The analysis of the qualitative studies about this phenomenon allow us to understand that when a patient expresses one way or another that they wish to die, it is necessary to look at the reasons and meaning behind this desire in more depth. The retrospective studies offer valuable information in terms of determining the clinical precursors of any phenomenon. However, it is necessary to look more closely at the experience of these patients and to diagnose psychiatric disorders, that so frequently occur in this stage, proactively and as early as possible.

In every case it should be determined whether the WTHD is either part of a clinical mental condition (depression or psychological impairments), an expression of wish to end a process of disintegration, etc. Even if such conditions are ruled out, it would be wise, prior to interpreting this act as a deliberate expression of personal autonomy as the ‘Right to Die’ movements suggests, to explore all possible areas of suffering, including physical symptoms (either present or foreseen), psychological distress, existential suffering, and social aspects. Otherwise, respecting the autonomous desire of the patient could be at the detriment of providing good care for and determining the good of the patient in all those cases in which there is a treatable condition. Failure to do so would mean that we run the serious risk, both as health professionals and as human individuals, of abandoning a fellow human being to a fate in which suffering pervades.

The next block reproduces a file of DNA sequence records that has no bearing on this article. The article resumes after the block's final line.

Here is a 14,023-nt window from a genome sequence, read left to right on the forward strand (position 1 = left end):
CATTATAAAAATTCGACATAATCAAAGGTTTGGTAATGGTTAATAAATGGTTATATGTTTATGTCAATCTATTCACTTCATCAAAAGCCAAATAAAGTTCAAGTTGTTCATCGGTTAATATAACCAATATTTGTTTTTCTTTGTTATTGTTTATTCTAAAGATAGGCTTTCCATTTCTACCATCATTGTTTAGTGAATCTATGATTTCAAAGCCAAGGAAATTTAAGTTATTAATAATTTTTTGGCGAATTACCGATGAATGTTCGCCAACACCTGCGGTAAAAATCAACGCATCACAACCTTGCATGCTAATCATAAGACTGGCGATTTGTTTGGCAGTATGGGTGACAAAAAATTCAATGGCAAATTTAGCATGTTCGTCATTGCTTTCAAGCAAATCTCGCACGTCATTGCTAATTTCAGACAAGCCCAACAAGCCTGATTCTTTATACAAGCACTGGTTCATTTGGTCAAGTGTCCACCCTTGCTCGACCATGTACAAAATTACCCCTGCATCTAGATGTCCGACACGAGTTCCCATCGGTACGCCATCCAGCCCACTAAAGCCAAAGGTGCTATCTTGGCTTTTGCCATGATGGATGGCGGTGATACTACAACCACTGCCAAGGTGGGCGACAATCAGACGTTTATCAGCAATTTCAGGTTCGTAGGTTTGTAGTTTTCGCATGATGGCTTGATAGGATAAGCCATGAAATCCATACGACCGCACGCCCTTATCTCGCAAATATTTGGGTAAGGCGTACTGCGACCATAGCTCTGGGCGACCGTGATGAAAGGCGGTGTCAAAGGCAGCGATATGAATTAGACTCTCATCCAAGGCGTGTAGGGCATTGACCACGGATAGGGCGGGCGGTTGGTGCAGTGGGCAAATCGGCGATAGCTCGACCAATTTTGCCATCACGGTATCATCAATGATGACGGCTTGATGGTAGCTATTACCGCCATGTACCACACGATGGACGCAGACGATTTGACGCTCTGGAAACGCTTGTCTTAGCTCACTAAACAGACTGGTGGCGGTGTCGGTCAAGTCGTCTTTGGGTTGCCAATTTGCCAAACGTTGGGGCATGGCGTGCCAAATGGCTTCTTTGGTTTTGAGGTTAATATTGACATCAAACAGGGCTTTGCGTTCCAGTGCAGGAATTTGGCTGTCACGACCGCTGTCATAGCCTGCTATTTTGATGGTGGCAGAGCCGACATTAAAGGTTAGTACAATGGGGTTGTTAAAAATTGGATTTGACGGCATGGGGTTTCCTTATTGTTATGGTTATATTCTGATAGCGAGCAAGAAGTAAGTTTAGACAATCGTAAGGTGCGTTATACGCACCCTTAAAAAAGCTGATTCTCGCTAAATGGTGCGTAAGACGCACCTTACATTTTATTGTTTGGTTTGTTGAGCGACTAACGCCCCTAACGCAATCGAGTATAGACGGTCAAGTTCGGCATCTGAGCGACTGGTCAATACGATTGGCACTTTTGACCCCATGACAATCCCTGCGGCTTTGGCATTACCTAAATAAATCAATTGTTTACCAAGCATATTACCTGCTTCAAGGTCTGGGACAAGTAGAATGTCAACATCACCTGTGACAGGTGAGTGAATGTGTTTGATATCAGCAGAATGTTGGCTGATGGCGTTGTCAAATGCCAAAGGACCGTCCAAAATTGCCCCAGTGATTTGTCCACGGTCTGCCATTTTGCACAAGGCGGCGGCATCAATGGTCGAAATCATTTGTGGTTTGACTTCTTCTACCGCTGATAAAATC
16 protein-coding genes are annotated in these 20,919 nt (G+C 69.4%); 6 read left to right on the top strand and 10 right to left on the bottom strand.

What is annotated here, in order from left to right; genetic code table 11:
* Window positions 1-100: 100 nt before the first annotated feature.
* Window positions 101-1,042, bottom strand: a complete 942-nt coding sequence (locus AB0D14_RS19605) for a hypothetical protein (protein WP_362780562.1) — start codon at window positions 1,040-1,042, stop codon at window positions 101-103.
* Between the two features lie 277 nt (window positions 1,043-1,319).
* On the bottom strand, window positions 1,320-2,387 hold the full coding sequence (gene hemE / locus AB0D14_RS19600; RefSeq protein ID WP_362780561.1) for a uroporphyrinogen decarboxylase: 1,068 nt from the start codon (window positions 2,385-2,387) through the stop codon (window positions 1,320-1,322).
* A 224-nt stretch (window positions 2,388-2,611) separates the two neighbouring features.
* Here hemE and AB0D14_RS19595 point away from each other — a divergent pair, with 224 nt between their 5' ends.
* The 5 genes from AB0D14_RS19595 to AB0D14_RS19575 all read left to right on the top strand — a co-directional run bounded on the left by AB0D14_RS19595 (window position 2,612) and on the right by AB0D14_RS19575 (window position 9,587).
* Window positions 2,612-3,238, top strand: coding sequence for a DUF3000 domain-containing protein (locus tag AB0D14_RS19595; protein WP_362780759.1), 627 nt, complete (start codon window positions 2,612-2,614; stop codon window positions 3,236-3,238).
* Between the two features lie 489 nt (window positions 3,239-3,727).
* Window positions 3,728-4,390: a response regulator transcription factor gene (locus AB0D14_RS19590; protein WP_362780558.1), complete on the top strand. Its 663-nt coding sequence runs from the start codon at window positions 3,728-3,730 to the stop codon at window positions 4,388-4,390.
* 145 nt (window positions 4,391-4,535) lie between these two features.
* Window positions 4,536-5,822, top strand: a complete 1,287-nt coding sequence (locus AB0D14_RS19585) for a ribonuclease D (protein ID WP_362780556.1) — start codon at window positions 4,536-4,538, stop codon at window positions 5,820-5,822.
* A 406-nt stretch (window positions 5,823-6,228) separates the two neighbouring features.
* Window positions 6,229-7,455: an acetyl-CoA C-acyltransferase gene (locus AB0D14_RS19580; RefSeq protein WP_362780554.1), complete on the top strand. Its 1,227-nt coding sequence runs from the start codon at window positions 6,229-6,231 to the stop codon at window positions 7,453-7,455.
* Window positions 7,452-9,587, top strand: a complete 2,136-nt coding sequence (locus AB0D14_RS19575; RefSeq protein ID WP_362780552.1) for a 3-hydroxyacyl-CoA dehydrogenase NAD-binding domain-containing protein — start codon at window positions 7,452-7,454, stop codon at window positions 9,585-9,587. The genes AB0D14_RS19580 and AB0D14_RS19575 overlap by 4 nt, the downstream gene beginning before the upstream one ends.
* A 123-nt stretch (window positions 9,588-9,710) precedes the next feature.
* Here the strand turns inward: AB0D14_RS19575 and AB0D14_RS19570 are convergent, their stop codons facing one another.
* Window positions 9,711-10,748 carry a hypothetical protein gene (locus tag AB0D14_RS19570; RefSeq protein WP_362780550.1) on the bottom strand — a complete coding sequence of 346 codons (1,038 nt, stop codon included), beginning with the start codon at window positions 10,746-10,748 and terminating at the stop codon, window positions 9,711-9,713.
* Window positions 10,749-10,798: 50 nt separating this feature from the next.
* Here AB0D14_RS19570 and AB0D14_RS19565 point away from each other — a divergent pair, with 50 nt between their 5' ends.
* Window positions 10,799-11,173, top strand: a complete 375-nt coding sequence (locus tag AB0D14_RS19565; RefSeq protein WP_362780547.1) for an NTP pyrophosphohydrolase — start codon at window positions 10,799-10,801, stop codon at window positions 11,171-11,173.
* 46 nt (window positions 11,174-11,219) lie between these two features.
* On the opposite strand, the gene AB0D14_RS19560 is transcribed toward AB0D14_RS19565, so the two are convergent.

Author Contributions

AR-P and CM-R designed the study. AR-P, CM-R, and AB wrote the manuscript, made substantial contributions to the identification of relevant literature, the interpretation of findings and were involved in drafting the manuscript and revising it critically. All authors gave final approval to this manuscript.


This study was supported by RecerCaixa 2015. Obra Social de La Caixa, the Junior Faculty program grant, cofinanced by L’Obra Social La Caixa, and WeCare Chair: End-of-life care at the Universitat Internacional de Catalunya and ALTIMA.

Conflict of Interest Statement

The authors declare that the research was conducted in the absence of any commercial or financial relationships that could be construed as a potential conflict of interest.